Why Cultural Institutions Need to Address Mental Health

Diplodocus at Natural history Museum, London by Andy Hay via Flickr

A recent study conducted by research institute NORC at the University of Chicago found—well, what we were already feeling—that the present moment is one characterized by lower levels of happiness in the general population and higher levels of isolation, boredom, and irritability. Americans are not feeling optimistic about their futures, and with good reason. The fear of infection, of unknowingly carrying a virus that spreads easily and might kill someone else is obviously, understandably, very stressful. An unpredictable second wave and lockdowns putting people out of work at a rate comparable to the Great Depression is very unsettling.

As our economy and healthcare system buckled under the weight of the pandemic, we witnessed what felt like an unprecedented urgency in making sure that everyone had the resources they needed to be physically healthy, or at the very least COVID-free. Yet, the novel coronavirus, and the measures enacted to reduce its spread, continue to take a toll on people’s mental health. Not only does stress suppress the immune system, making people more susceptible to becoming critically ill, but it also poses its own health risks—including substance abuse, domestic violence, and suicide. Even if a vaccine for the virus were to come tomorrow, the psychological toll of the COVID-19 pandemic will outlast the virus itself. We cannot magically separate the suffering caused by the virus from the simultaneous political, ecological, social, and economic disasters that we are living through.  

Perhaps it’s finally time we take the not-so-subtle hint that our culture under-prioritizes health and set change into motion.

As we attempt to open cultural institutions, we must dedicate time and resources to renewing visitor flow protocols and expanding online presence, but shouldn’t this also be the time to rethink how institutions function, what content they provide, and what issues they are committed to addressing? Elaine Heumann Gurian argues in her essay, Threshold Fear, that to be “truly inclusionary… museum[s] must provide services seen by the user as essential, available on-demand, timely, and personally driven.” Taking this into consideration, we should all be asking ourselves what cultural institutions can do to support mental health, because orienting our institutions to better support mental health will be an ongoing, transformative process that requires listening to the public on the issues that most directly impact their daily lives. If promoting mental health becomes a central value of cultural institutions, those institutions will necessarily have to deepen their engagement with the most pressing issues that interact with and contextualize mental health: labor and socioeconomic class, gender and sexuality, disability, racial justice, reproductive justice, environmental justice, and others.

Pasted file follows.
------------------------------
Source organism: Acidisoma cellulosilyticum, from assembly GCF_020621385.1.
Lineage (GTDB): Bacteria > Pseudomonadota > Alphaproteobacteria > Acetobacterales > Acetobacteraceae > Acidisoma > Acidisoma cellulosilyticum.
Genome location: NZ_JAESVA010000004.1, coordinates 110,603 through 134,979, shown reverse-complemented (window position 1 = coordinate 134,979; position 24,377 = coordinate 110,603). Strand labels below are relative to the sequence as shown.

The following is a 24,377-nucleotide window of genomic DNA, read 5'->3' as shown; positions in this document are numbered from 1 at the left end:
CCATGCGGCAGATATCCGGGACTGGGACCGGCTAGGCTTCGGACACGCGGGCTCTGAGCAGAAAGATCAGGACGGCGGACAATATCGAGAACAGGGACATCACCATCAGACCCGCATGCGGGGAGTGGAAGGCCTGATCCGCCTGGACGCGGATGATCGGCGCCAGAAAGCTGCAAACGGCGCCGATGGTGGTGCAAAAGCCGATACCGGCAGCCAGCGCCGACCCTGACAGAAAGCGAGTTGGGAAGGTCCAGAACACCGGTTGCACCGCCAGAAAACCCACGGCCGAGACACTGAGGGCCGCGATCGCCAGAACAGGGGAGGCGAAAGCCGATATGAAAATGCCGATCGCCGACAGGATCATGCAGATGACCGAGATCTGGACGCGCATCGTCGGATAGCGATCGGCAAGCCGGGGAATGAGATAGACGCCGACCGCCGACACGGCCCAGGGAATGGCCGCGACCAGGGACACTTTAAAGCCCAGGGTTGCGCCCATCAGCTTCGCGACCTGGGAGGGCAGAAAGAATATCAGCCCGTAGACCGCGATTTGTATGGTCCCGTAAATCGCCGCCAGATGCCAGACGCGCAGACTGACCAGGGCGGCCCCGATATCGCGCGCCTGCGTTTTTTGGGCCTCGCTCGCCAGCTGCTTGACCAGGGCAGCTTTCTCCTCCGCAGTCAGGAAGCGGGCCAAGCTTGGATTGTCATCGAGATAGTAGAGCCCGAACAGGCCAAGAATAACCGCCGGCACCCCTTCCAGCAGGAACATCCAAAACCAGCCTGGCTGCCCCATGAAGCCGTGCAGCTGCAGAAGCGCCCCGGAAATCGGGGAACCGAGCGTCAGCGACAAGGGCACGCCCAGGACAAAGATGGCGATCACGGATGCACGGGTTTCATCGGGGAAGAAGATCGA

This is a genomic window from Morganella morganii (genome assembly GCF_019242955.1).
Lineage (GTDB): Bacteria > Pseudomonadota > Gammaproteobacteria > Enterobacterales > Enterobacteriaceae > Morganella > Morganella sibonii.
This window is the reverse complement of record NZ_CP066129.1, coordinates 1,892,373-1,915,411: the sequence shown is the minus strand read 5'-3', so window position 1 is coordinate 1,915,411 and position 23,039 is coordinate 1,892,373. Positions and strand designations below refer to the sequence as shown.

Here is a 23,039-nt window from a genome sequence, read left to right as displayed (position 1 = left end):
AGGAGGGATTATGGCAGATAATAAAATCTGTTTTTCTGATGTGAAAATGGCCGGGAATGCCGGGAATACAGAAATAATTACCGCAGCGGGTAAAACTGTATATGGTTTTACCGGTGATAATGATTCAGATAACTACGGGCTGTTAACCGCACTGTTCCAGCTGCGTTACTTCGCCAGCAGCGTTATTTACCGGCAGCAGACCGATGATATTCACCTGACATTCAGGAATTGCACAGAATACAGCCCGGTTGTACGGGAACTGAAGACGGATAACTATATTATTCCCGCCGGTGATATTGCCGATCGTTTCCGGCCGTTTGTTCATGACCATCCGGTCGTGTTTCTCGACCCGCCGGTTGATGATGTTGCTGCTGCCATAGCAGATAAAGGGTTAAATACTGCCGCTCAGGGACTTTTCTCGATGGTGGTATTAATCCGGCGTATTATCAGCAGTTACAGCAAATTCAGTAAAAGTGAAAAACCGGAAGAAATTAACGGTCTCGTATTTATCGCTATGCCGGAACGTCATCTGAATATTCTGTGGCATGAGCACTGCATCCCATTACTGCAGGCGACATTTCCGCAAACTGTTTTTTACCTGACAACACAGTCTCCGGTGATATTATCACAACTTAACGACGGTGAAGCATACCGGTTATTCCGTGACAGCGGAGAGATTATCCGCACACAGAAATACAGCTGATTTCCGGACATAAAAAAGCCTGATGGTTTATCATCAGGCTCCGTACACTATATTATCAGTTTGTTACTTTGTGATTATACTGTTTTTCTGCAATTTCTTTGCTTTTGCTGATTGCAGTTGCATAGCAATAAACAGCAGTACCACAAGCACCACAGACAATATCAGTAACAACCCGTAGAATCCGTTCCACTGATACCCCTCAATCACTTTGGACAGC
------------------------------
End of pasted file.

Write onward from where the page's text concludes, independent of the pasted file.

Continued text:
Perhaps it’s finally time we take the not-so-subtle hint that our culture under-prioritizes health and set change into motion. Doing this is no small task, especially when we consider the extent to which anyone’s feelings or ability to cope with their feelings is influenced and affected by their relation to social structures like race, class, and/or gender (Dan Muro describes this with more detail in Mental Health in Context). Many people could benefit from cultural institutions that actively destigmatize and normalize mental health as a topic of conversation, infuse programs and shows with relevant expert knowledge, and facilitate connections to mental health programs and community organizations.

 

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Architecture firm So-IL’s Transhistoria, the third edition of The Guggneheim Museum’s stillspotting nyc;Courtesy of Solomon R. Guggemheim Museum